Erythema Multiforme following Vaccination for Human PapillomavirusKatoulis A.C. · Liakou A. · Bozi E. · Theodorakis M. · Alevizou A. · Zafeiraki A. · Mistidou M. · Stavrianeas N.G.
National and Kapodistrian University of Athens, Medical School, 2nd Department of Dermatology and Venereology, Attikon General University Hospital, Athens, Greece
Do you have an account?
- Rent for 48h to view
- Buy Cloud Access for unlimited viewing via different devices
- Synchronizing in the ReadCube Cloud
- Printing and saving restrictions apply
Rental: USD 8.50
Cloud: USD 20.00
Article / Publication Details
Erythema multiforme (EM) is an acute self-limited immune-mediated reaction manifested by target skin lesions with mucous membrane involvement. The most common causes are infections and drugs. Vaccinations have been reported as a triggering factor, and they may be a frequent cause of EM in childhood. A 19-year-old female developed several target lesions of the hands and feet 10 days after the second dose of human papillomavirus (HPV) vaccine. Clinico-histologically, a diagnosis of EM minor was made. Treatment with topical corticosteroids and oral antihistamines resulted in complete clearance of the rash. Four months later, she received the last booster dose of the vaccine. A few subtle lesions appeared and disappeared spontaneously after a few days. Gardasil® is a non-infectious vaccine, developed for the prevention of cervical cancer, precancerous genital lesions and genital warts. It delivers the major capsid (L1) protein of HPV types 6, 11, 16 and 18. Mild local reactions are the main adverse events. The only serious events are very rare cases of anaphylaxis. In our patient, the temporal relationship between the development of EM and the vaccination suggests that the HPV vaccine probably was the causal agent. This is the first published case of EM following HPV vaccination.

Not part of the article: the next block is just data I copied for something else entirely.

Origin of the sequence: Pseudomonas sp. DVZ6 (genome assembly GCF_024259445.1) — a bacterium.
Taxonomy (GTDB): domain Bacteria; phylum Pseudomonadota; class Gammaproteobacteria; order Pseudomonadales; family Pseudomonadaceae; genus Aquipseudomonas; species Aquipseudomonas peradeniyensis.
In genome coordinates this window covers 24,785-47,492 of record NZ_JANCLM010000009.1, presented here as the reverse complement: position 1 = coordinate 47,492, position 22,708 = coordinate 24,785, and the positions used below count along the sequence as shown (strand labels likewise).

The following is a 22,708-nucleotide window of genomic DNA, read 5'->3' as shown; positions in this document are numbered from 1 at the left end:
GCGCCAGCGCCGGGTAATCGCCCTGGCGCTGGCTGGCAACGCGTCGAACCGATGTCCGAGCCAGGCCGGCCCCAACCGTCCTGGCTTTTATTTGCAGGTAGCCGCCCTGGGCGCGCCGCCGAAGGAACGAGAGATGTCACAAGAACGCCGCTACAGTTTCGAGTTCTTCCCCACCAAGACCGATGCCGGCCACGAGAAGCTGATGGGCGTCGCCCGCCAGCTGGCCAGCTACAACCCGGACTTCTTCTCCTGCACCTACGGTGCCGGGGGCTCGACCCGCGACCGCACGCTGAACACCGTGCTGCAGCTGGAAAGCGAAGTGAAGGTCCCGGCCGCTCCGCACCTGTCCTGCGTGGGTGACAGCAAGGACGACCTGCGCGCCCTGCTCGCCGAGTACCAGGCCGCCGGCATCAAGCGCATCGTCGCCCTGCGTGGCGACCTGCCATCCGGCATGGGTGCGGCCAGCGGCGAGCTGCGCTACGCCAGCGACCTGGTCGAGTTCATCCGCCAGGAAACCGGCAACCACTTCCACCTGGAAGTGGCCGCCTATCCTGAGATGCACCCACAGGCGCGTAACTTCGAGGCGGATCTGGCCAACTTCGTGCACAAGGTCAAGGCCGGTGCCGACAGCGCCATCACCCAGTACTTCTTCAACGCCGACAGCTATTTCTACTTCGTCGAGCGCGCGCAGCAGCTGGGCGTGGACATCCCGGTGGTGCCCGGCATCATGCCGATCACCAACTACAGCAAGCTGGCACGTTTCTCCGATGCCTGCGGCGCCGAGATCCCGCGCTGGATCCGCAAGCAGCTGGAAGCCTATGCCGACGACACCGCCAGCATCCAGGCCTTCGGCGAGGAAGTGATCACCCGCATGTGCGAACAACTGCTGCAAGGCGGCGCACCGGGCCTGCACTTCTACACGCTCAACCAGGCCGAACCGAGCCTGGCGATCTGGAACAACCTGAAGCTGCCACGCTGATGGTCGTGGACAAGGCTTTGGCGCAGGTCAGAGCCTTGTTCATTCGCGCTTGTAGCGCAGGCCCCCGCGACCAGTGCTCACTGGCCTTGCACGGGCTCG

© 2009 S. Karger AG, Basel
Article / Publication Details
Copyright / Drug Dosage / DisclaimerCopyright: All rights reserved. No part of this publication may be translated into other languages, reproduced or utilized in any form or by any means, electronic or mechanical, including photocopying, recording, microcopying, or by any information storage and retrieval system, without permission in writing from the publisher.
Drug Dosage: The authors and the publisher have exerted every effort to ensure that drug selection and dosage set forth in this text are in accord with current recommendations and practice at the time of publication. However, in view of ongoing research, changes in government regulations, and the constant flow of information relating to drug therapy and drug reactions, the reader is urged to check the package insert for each drug for any changes in indications and dosage and for added warnings and precautions. This is particularly important when the recommended agent is a new and/or infrequently employed drug.
Disclaimer: The statements, opinions and data contained in this publication are solely those of the individual authors and contributors and not of the publishers and the editor(s). The appearance of advertisements or/and product references in the publication is not a warranty, endorsement, or approval of the products or services advertised or of their effectiveness, quality or safety. The publisher and the editor(s) disclaim responsibility for any injury to persons or property resulting from any ideas, methods, instructions or products referred to in the content or advertisements.